Baby Thor

Baby Thor

Training Thor

In January 2010, Thor, a 5-month-old weimaraner, came crashing into my life.

Here, I will outline the steps taken to train him to be a well-mannered dog,

to do agility, and to perform some service dog tasks.

At five months, he is pretty wild.

Tuesday, March 2, 2010

A Possible Service Dog

One of the reasons I agreed to take Thor was my own increasing disability.  In the week before he arrived, I fell three times.

In December 1989, I was diagnosed with multiple sclerosis.  For years, I had relapses and remissions.  Most of the time I was fine but during a relapse I would have difficulty walking and holding things.  During most relapses, with one leg dragging, I was able to run sideways.  My little dog Peabody was very adaptable to the changes in me, and we worked very hard to develop distance skills so that we could continue to run agility regardless of my speed.  In 2008, my doctor told me that my disease had progressed.  It  was now classified as secondary progressive MS.  That means that I will not have the dramatic relapses of the past, but also that I will not recover from whatever deficits come.  I can no longer run.  My balance is poor.  I drop things.  In addition, I have cognitive deficits involving memory, word retrieval, and multi-tasking.  Throughout the course of my illness I have had bouts of severe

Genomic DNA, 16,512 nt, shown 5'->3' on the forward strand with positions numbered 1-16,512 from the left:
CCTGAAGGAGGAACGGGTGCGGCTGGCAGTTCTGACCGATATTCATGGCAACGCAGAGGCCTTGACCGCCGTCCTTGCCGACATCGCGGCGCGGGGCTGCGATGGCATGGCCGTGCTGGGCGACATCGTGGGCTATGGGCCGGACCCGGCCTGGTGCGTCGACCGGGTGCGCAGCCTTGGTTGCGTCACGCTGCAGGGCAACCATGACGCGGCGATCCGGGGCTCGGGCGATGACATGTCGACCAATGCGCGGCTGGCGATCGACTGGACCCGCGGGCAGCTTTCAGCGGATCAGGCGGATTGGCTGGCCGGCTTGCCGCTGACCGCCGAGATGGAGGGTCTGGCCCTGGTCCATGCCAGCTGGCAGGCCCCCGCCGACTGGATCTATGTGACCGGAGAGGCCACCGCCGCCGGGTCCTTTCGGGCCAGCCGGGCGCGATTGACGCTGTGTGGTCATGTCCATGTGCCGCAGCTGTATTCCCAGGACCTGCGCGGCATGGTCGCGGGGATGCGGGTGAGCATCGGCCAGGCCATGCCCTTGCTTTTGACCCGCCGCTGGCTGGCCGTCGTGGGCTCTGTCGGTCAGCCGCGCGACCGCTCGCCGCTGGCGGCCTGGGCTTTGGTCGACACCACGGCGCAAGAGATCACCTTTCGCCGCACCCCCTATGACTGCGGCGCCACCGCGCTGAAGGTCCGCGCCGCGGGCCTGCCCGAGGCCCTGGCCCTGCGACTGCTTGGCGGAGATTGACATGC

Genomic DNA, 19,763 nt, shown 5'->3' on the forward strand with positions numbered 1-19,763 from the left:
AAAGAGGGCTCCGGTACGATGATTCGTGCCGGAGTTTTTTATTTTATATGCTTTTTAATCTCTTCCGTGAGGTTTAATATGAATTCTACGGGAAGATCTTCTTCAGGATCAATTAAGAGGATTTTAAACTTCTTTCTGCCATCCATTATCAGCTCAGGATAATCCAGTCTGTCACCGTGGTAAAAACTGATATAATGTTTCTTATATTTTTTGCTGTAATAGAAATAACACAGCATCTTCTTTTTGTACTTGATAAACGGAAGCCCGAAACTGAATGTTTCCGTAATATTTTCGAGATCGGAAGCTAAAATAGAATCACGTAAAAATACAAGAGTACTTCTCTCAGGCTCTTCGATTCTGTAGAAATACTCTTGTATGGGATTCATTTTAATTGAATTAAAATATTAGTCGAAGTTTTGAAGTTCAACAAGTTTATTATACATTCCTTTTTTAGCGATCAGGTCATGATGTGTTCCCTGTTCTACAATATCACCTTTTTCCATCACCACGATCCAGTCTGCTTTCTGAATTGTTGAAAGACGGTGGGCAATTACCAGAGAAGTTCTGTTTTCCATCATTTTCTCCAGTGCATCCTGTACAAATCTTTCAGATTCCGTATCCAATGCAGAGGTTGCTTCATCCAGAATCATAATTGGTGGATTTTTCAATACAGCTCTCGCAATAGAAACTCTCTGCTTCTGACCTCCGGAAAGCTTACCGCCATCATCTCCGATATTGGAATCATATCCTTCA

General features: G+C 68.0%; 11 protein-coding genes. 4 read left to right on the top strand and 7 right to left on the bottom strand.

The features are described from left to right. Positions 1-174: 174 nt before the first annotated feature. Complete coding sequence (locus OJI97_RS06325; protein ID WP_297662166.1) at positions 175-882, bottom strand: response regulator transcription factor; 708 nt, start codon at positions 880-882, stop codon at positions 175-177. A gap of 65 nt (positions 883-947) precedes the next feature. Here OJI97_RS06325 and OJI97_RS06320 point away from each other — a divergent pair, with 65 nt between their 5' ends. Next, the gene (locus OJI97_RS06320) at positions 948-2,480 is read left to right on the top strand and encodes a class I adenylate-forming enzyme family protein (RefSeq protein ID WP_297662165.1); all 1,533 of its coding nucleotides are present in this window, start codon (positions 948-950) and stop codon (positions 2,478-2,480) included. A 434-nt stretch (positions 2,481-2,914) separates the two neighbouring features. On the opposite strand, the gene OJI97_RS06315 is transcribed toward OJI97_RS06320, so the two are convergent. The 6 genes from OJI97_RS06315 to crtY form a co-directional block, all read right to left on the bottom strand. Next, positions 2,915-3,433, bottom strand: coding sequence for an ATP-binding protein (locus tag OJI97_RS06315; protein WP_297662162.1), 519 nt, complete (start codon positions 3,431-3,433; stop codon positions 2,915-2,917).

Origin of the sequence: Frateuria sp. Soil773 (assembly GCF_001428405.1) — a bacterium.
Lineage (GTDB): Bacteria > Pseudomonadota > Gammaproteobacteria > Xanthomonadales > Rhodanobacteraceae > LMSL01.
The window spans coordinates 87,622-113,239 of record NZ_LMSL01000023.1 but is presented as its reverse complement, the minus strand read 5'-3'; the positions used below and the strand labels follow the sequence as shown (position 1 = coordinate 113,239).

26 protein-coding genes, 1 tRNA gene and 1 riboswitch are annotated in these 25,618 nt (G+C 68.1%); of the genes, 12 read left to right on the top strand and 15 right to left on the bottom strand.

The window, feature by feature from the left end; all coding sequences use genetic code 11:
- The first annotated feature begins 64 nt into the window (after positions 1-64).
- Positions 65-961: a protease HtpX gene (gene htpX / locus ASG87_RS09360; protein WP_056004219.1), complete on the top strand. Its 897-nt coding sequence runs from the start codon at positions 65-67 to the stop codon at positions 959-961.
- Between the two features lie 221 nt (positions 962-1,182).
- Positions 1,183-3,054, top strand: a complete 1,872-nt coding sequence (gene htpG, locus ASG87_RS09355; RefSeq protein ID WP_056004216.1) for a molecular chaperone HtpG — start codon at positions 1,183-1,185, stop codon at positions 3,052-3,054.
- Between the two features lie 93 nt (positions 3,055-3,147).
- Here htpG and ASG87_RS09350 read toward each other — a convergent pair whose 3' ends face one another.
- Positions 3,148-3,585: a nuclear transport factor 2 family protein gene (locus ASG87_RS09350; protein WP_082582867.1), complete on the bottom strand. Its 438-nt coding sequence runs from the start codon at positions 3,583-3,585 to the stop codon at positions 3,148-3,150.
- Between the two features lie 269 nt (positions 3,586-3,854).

depression.  These are all part and parcel of the damage to the central
nervous system that MS causes. 

In thinking about adopting Thor, I knew I would have a big project on my hands.  But I also knew that he was going to be a big strong dog who could learn to help me with balance and getting to my feet.  I knew also that he could be taught to pick up dropped items.  My border collie, Vada, had been a big help to me at home.  Due to her unpredictability (aggression) around other dogs, she could never be a full service dog.  But at home, she helped to steady me.  She learned to pull off my socks.  She learned to pick up anything I asked for such as pens and pencils and articles of clothing.  She could pick up a quarter off my linoleum kitchen floor. 

Since Thor was already friendly, exposed to young children, good with other dogs, the right size and coat type, I thought he'd make an excellent service dog.  I was further encouraged the day I took him to the vet.  Even though he was awful at walking on a lead, once we got inside he sat quietly in the waiting room.  In the exam room, he lay down, completely relaxed.  If he was able to do that at five months, he'd certainly be able to as an adult. 

One of my next projects will be to introduce him to adaptive equipment.  I sometimes use a cane, crutches, or forearm crutches.  I expect that my future holds a walker and/or wheelchair.

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